And so did I.........enter a different world that is. My first visit to St Simon's Church.
I soon found out Polish soldiers and other groups came here during the war years to worship in their native tongue and received a friendly welcome. Lost count of the number of times I've been in Scottish towns and cities and memorials to the Polish contribution to the UK war effort is celebrated with a tribute at some point so they have a strong history with Britain in the past and still today.
Interesting link here to this- the third oldest Catholic church in the city, opened in 1858.
https://www.stsimonspartick.org.uk/history/

  More info telling that particular story.
Some stained glass radiance.
A lovely church and very unexpected considering the number of times I've been in Partick (100s) and never noticed it before. A half hidden gem. Ancient history buffs have speculated that the mother and child iconography dates back long before the bible as well to early Egyptian and Mesopotamian origins. Makes sense- what image is older and more relevant to the human race than that of mother and infant together. Survival and continued existence in one.
Next up after Partick was the neighbouring district of Anderston, another inner city ward and one even closer to the heart of Glasgow. The 200 foot high 21 floor Anderston Centre Complex in the distance here. Scottish Comedian Billy Connolly grew up in Anderston, as well as other Glasgow city districts.
The attraction here for me was that I'd noticed new buildings springing up when I passed on the bus and was curious to see the changes in this area on foot. Scottish Power building and renovated flats which have looked this way for over a year now.
But this was different. A new right hand side to St Vincent Street and a brand new statue/sculpture on a plinth.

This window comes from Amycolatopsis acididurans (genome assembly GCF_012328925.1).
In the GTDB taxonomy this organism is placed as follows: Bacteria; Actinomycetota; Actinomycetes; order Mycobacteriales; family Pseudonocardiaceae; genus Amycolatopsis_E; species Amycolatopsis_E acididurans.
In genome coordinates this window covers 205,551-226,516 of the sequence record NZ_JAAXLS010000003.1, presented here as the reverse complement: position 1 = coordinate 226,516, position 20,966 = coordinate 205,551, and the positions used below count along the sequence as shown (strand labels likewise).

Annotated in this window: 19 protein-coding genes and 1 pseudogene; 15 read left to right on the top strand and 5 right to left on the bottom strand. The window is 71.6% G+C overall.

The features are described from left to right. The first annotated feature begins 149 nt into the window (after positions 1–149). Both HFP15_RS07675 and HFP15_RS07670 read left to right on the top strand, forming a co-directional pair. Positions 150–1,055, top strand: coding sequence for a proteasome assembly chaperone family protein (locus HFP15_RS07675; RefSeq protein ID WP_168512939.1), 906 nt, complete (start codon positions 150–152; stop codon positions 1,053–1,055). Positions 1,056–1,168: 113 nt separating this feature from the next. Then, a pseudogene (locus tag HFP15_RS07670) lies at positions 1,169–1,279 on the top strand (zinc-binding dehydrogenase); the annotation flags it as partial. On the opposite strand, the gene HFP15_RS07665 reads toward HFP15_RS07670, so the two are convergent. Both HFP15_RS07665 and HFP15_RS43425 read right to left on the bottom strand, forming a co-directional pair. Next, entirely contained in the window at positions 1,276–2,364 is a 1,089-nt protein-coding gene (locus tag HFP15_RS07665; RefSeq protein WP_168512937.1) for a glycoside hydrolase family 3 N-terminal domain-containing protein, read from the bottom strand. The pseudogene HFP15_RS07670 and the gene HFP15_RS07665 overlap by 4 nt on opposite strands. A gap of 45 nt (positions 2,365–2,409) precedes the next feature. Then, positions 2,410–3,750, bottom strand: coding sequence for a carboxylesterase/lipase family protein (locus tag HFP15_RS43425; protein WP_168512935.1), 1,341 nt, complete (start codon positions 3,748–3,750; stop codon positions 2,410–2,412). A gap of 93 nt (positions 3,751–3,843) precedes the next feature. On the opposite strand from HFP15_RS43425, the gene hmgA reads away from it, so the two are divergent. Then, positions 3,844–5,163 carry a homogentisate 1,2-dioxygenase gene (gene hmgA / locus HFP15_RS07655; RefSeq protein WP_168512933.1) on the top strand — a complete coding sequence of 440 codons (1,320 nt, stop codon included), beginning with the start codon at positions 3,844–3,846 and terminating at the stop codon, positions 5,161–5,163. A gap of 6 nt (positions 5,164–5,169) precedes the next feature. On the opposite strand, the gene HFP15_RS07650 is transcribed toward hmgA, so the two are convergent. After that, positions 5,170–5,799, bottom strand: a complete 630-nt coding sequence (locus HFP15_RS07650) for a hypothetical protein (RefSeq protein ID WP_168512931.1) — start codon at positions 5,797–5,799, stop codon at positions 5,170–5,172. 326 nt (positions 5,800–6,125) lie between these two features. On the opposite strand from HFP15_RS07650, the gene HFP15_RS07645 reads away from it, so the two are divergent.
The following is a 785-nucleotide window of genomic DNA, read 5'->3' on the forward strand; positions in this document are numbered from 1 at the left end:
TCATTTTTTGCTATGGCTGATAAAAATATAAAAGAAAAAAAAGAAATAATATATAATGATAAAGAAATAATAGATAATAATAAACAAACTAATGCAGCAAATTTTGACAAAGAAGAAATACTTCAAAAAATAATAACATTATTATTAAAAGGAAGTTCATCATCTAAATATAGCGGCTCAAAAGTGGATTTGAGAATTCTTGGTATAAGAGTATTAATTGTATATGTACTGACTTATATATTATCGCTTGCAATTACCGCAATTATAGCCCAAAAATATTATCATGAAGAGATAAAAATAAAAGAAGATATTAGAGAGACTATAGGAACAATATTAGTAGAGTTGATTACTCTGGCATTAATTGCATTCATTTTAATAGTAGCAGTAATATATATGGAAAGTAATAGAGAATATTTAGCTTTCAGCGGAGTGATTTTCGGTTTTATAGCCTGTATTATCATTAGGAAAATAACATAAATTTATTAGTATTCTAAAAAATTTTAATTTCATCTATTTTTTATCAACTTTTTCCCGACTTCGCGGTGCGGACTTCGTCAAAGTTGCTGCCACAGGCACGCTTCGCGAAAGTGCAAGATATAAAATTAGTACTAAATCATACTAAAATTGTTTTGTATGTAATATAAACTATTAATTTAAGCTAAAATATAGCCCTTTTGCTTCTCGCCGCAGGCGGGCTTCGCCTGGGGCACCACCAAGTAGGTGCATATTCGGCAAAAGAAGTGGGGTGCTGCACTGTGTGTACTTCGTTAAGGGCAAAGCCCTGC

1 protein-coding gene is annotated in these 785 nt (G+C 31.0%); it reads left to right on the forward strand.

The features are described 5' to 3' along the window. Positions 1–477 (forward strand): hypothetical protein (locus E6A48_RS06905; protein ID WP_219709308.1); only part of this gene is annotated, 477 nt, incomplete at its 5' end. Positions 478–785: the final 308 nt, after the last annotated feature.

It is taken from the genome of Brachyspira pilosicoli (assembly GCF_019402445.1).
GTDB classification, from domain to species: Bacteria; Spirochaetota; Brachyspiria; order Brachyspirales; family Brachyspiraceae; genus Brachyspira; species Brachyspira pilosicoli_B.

What was it I wondered? Who was the mystery man sitting in the uncomfortable looking high back chair? At least he has a splendid view of Kelvingrove's Central Gurdwara Singh Sabha's golden dome in the distance to compensate for his sore bum. (Well, would you like to spend a full night on it watching TV? Bet he'd rather recline on a comfy sofa these days. Nae luck Charlie. I have had the pleasure of similar wooden chairs in bothies with no other seats available and after four hours on it a cushion is a desirable extra.)
Of course, being Glasgow, it's none other than renowned architect Charles Rennie MacKintosh, probably totally scunnered at being placed slap bang in the middle of one of today's modern architectural wastelands... or he might approve... you never know.  A very good statue/sculpture anyway by another Glasgow great,  Andy Scott, the local artist behind The Kelpies, Cumbernauld's Arria (she's still my favourite) and the Heavy Horse on the M8.. and many many more. A very prolific talented guy. ( and his team as it's probably too much for one person nowadays to handle I'd imagine with commissions pouring in.)
I am joking about the wastelands as these new builds are not too bad. Very similar in style to other current projects I've wandered around like the Union Canal/ Fountainbridge development in Edinburgh and Shawbridge in Pollokshaws in this city's south side  rising as we speak and type. I have noticed there's never a lot of grass, trees, or vegetation in these new estates. Very bare landscapes compared to older estates with generous green spaces, front and back gardens, even in some of the roughest council estates of old. A bit like the gig economy jobs today where if you want any company perks of yesteryear you pay for them yourself out of your own pocket. Luckily, for children here, the large and leafy Kelvingrove Park is only a few streets away.
Being fairly savvy with recent new build developments I do see a unified recent style in action. After years of weird design types,funny shapes and peculiar roof structures, square and rectangular tenements are back in vogue. Not much in the way of gardens or sit outside verandas and deliberately low maintenance to save any future upkeep costs but....
... as this photo shows not that different from the 1950s and 1960s tenement council estates I and many older Glaswegians grew up in. The basic template is exactly the same here just given a modern twist with car parking and safe play areas within the central back court instead of washing poles and grass. History does repeat itself in some ways if you wait long enough to see it.
Anderston/ Kelvingrove Church.
Central Gurdwara Singh Sabha.